I’ve been wanting to visit Scotland and Skye with the camera ever since I took photography up in 2016. I’d spent a lot of time there on holidays as a child, mainly around Loch Lomand, and have fond memories of the wild feel Scotland emits.
I finally got around to booking a week in Scotland, spending 5 days in Skye and a day in Glencoe and managed to get a rough itinerary together in the weeks leading up, but in full knowledge of how Scottish weather can be, left most things flexible for my trip.
I wanted to have a winter trip there as I’ve been wanting to take some photos in snow for some time now, and we never get snow in the southern UK anymore. Fortunately for me, the week before we went saw huge snowfall across the highlands, meaning the peaks in Syke good a good covering of fresh snow.
Quiraing and Neist Point
On my first day, I visited Quiraing, and was met by a huge front of cloud and snow making its way East over the peaks. Although it didn’t lend itself to photography, it was exactly the welcome I expected from Skye. Throughout the day, the clouds and mood around Skye were beautiful with a lot of fabulous light and colour making fleeting visits to the scenery.
It did get frustrating at times driving along and seeing scenes unfold but not being able to stop and compose something in time. This I expect is pretty typical photography for Scotland, you have to persevere and adapt to what’s happening around you.
After checking the satellite weather, I noticed a clear front moving in from the west, so decided to make my way to Neist Point as it seemed like the cloud would be good for sunset there. It worked out great, and I was able to capture a few shots despite the intense wind.
As I arrived late, I really didn’t have much time to scout around, so I ventured to the obvious route and spot which most photos are taken here. In hindsight, the point really does look better from lower down on the cliffs, but as this wasn’t a shot I was really after, I’m really pleased with how the cloud and light played along regardless.
Loch Fada & Quiraing.
For the second day, I woke early to check the satellite weather and saw there was barely any wind and cloud, there was one shot I really wanted and these conditions were near perfect for it. I made my way toward Loch Fada to grab the reflections of the Storr with the island amongst the loch.
This scene with snow up on the Storr is one my favourites, and I was lucky to get some amazing morning colour in the sky.
It was then back up to Quiraing to have a second attempt with the late morning light, which this time was playing ball. There were small patches of icy snow on the ground which helped make things a bit more interesting.
I assume Quiraing photographs much better in the spring when the sun spends more time illuminating the hills and rises a bit more Easterly. Regardless, I was pleased with what I got and it was a lovely place to have a short explore.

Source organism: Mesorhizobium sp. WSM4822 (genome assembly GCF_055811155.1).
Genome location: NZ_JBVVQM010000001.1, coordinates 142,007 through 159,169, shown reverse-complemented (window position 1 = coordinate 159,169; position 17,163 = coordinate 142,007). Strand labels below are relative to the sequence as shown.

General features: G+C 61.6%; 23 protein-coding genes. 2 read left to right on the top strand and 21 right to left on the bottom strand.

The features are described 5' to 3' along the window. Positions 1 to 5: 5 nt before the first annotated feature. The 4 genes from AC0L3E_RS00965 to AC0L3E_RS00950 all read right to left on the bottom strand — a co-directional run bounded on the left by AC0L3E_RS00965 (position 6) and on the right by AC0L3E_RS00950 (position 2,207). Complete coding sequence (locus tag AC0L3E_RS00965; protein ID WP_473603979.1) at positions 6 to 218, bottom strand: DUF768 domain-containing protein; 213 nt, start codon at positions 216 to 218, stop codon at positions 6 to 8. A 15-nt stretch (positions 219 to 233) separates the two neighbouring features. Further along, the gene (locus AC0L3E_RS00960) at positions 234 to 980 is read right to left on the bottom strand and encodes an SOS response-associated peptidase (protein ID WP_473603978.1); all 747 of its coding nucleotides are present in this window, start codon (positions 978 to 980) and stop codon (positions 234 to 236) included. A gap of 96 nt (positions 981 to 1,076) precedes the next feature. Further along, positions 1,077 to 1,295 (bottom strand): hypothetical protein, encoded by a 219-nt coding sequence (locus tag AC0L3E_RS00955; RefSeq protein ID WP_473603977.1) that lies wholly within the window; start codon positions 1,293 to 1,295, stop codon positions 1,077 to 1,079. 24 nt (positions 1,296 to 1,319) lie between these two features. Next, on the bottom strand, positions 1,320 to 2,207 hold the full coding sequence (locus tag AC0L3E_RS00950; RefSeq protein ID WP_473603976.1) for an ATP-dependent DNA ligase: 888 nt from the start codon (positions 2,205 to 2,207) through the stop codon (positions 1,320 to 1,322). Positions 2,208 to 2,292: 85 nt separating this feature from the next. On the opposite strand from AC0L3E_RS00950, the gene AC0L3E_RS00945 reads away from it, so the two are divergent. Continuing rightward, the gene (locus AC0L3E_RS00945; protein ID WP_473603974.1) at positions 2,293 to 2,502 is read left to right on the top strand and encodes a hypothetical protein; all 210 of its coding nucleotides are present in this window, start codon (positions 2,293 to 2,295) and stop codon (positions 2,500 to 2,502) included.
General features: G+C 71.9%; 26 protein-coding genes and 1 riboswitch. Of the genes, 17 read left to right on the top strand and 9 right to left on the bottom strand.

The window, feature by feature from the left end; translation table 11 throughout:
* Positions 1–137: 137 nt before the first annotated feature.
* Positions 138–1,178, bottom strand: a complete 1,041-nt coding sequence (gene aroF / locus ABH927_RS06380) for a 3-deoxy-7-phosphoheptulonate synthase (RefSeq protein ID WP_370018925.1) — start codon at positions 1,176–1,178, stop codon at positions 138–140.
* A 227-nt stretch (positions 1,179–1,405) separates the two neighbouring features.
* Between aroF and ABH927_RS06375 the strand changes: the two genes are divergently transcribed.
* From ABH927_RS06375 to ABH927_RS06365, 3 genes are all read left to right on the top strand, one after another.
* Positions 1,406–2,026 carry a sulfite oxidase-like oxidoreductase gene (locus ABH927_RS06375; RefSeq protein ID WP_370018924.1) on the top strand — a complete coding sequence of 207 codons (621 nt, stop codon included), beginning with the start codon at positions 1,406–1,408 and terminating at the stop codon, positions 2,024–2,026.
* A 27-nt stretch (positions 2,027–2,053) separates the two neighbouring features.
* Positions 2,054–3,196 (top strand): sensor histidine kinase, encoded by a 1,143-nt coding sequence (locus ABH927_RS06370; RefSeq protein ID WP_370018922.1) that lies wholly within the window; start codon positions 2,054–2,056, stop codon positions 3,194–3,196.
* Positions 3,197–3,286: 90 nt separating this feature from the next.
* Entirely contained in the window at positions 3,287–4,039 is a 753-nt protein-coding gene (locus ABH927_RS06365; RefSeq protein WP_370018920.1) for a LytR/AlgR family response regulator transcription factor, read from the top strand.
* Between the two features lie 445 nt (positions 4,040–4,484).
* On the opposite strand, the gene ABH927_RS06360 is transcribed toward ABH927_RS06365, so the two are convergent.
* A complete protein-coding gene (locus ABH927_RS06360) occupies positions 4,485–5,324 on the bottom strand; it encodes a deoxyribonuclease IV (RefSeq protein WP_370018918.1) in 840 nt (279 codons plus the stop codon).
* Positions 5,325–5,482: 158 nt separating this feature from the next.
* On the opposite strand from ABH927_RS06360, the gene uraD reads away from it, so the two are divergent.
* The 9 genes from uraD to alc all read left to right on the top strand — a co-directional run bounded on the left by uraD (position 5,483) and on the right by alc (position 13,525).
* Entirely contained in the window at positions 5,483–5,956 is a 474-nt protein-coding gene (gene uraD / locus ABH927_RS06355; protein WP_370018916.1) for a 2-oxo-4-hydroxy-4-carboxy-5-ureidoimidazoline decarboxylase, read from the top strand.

Sligachan and Kilchrist Ruins
In the afternoon the weather started to deteriorate, but I visited Sligachan for a couple of hours to explore some of the many compositions you can find up along the river there. There were a few frozen pools of water which looked really pleasing against the snowy mountain backdrop. I loved the mood in this valley at the time, and there were a few pauses in the rain for me to play around with long exposures with the water.
For the late afternoon, I made my way up to the Kilchrist Manse Ruins in the south of Skye. I missed the good light by about 15 minutes, but the sky stayed interesting enough for me to get a shot I was pretty happy with. For me, having the snow on the peaks in the background was just as important as the sky, I really love how they look in this scene.
For my last day, I tackled Storr – A shot which I’m sure any photographer wants on a visit to Skye. I had been putting Storr off the whole week, gambling on a clear spell of weather that was forecast. Fortunately, this was one Scottish weather forecast that stayed true. The hike was extremely icy and took a good hour longer than I was expecting as I navigated around the ice rink of a trail.
As I ascended the weather was quite dull and moody, but I could see a new front coming in on the weather satellite, so was keeping my fingers crossed. As I passed Storr and made my way up to my location, large breaks in the cloud started to form, and I was greeted by some huge rays of light illuminating the East of the island and sea. The golden late morning light was bouncing off the snow crystals and painting a truly amazing scene.
I couldn’t have hoped for anything more – A snowy photo of Storr with great light was exactly the scene I was after, I feel incredibly lucky to capture it.
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